Walking into the lobby of the recently renovated DiDonato Family Fun Center in Hammonton, I can hear familiar voices say, “Hey Waldy. Just one lane today?”
Despite graduating from Hammonton High School in 2010, leaving the school’s bowling team behind me and moving away from the area for three years, the employees at DiDonato’s still remember who I am.
I’ve been fond of bowling for as long as I can remember. Most of my birthday parties growing up were held at DiDonato’s. I even had a bowling beat blog — notimetospare.wordpress.com — in college. But it isn’t something I took more seriously until I reached high school.
I grew up playing soccer. During my eighth-grade middle school soccer season, I was injured and developed patellar tendonitis, an injury to connective tissue in the knee. I went to physical therapy the summer before high school, which helped my tendonitis, but my doctor said that if I continued to play, I would most likely tear my ACL, an injury all athletes dread. So I quit soccer.
I wanted to remain physically active in high school and needed a low-impact sport to do so. Bowling was my answer. Freshman year, I got my very own ball and bowling shoes for my birthday, during the middle of bowling season in December.
I bowled varsity my remaining three years in high school. For graduation, I received another new ball — this one made especially for beginners to learn how to curve the ball.
Curving the ball is a technique where you throw the ball down one side of the lane, and it curves inside to the pocket at the right time. The pocket is the area between the head pin and the 3 pin, behind it to the right. For the most part, I’ve got this technique down, but only at DiDonato’s.
People I talk to about bowling more seriously look at me like I’m crazy. Several people have asked, “Don’t you just throw the ball down the lane?” The answer is no, you don’t.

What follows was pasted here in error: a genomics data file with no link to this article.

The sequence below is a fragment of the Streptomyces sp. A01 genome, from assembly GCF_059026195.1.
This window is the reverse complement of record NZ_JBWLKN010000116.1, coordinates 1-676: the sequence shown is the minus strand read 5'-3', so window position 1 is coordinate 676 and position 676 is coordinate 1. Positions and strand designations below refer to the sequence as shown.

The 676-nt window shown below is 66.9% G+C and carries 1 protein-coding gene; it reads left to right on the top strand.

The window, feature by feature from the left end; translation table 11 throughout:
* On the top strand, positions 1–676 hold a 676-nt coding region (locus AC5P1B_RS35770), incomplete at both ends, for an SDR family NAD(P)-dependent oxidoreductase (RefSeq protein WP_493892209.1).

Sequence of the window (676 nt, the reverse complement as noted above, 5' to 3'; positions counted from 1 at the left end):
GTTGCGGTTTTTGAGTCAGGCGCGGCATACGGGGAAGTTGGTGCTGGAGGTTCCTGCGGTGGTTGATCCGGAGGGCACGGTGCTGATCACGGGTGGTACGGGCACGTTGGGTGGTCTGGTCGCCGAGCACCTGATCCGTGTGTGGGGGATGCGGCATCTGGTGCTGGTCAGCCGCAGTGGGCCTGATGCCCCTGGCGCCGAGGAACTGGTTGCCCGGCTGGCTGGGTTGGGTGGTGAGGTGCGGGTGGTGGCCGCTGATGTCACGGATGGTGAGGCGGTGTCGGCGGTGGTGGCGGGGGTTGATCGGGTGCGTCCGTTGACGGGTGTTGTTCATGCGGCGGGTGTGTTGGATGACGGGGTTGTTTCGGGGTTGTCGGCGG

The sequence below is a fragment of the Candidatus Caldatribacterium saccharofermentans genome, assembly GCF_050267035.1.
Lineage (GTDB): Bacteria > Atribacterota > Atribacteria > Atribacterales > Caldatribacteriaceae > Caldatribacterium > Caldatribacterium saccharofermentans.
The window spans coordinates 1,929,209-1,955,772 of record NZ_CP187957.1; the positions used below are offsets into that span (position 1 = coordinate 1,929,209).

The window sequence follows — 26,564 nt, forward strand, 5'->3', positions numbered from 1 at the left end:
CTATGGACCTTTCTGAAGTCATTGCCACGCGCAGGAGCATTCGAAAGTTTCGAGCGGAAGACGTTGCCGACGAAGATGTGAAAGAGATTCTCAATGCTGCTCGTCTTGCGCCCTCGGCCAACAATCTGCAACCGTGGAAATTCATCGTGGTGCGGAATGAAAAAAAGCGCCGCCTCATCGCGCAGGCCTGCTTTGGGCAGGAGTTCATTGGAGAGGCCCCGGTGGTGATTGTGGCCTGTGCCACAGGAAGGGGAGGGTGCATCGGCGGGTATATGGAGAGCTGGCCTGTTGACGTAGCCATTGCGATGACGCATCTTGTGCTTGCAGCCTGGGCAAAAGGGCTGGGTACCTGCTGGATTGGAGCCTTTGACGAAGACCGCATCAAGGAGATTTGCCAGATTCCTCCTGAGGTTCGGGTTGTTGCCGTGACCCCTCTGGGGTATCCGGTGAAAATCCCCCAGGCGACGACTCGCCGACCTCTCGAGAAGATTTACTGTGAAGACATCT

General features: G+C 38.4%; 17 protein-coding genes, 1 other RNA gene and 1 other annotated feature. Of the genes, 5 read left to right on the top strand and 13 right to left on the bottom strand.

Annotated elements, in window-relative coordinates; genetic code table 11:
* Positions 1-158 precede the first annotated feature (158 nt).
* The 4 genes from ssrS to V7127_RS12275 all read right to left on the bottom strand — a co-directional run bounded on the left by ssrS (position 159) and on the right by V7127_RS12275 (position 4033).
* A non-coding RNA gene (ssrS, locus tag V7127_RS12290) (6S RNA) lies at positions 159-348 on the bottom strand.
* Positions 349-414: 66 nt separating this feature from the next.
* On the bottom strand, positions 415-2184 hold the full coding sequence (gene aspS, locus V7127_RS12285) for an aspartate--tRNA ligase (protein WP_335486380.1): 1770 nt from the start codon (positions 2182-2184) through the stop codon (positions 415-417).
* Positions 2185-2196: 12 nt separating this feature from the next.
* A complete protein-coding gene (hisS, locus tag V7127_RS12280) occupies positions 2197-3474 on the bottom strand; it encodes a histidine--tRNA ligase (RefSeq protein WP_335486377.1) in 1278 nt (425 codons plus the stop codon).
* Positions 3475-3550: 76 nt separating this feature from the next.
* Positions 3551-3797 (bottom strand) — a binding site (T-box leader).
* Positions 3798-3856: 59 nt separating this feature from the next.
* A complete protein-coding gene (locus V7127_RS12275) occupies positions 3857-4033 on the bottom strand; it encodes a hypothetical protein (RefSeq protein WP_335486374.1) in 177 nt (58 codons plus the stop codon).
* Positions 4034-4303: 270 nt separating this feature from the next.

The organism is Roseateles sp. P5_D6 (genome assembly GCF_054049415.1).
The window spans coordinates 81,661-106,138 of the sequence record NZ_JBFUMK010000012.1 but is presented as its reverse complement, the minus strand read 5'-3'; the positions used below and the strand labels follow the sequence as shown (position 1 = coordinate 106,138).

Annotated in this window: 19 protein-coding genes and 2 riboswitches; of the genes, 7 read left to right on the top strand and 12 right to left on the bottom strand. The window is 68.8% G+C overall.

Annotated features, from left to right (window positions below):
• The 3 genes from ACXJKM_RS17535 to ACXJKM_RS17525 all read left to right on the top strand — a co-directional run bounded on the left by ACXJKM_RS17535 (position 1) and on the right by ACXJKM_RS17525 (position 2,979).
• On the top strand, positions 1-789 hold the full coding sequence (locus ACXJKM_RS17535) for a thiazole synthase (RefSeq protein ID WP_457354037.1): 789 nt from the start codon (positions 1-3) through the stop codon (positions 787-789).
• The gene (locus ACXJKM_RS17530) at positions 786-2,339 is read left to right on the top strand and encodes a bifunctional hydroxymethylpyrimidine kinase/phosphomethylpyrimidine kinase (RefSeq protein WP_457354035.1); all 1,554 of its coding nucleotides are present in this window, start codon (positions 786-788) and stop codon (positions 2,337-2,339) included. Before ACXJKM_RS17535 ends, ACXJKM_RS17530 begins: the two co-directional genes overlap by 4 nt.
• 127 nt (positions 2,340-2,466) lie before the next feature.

There is some skill to bowling, and there are many different factors that can affect your game.
Different bowling alleys have different oil patterns. Oil patterns on the lanes also change between games and usually become drier as the day goes on. The ball will have a bigger hook. You need to learn to adjust your mark and throwing technique so that you can hit the pocket. Adjusting my mark at “away” alleys is still something I haven’t quite mastered.
Bowling balls are supposed to weigh 10 percent of your body weight. My 14-pound ball is heavier than what is recommended, but it works for me. I know exactly where to stand on my home alley, where to throw it and how hard to throw it so it hits the pocket at the correct angle.
Bowling balls are made with different materials and cores. Some will provide a more severe curve. Some are made for people learning to curve, like myself. Most people curve, or hook, the ball using the fingertip method. Plugs are inserted into the finger holes of the ball so you can use the first knuckle of your middle and ring fingers. This method gives you more control of the ball. There are also balls that have evenly weighted cores to bowl straight. These are the kind bowling alleys use as ‘house balls.’
Then, it’s all about practice. The more you practice, the easier it becomes. You develop muscle memory in your hand, wrist and forearm. There are certain “tricks,” so to speak, to be able to grab the spare off a split. But these tricks won’t work unless you practice, practice, practice.
So, if you see me alone at DiDonato’s or some other local alley, wearing a knee brace, I’m probably trying to grab that 10-pin spare or beat my 220 high game. Because after all, everybody dreams of getting a perfect 300 game, and that would be the best day ever.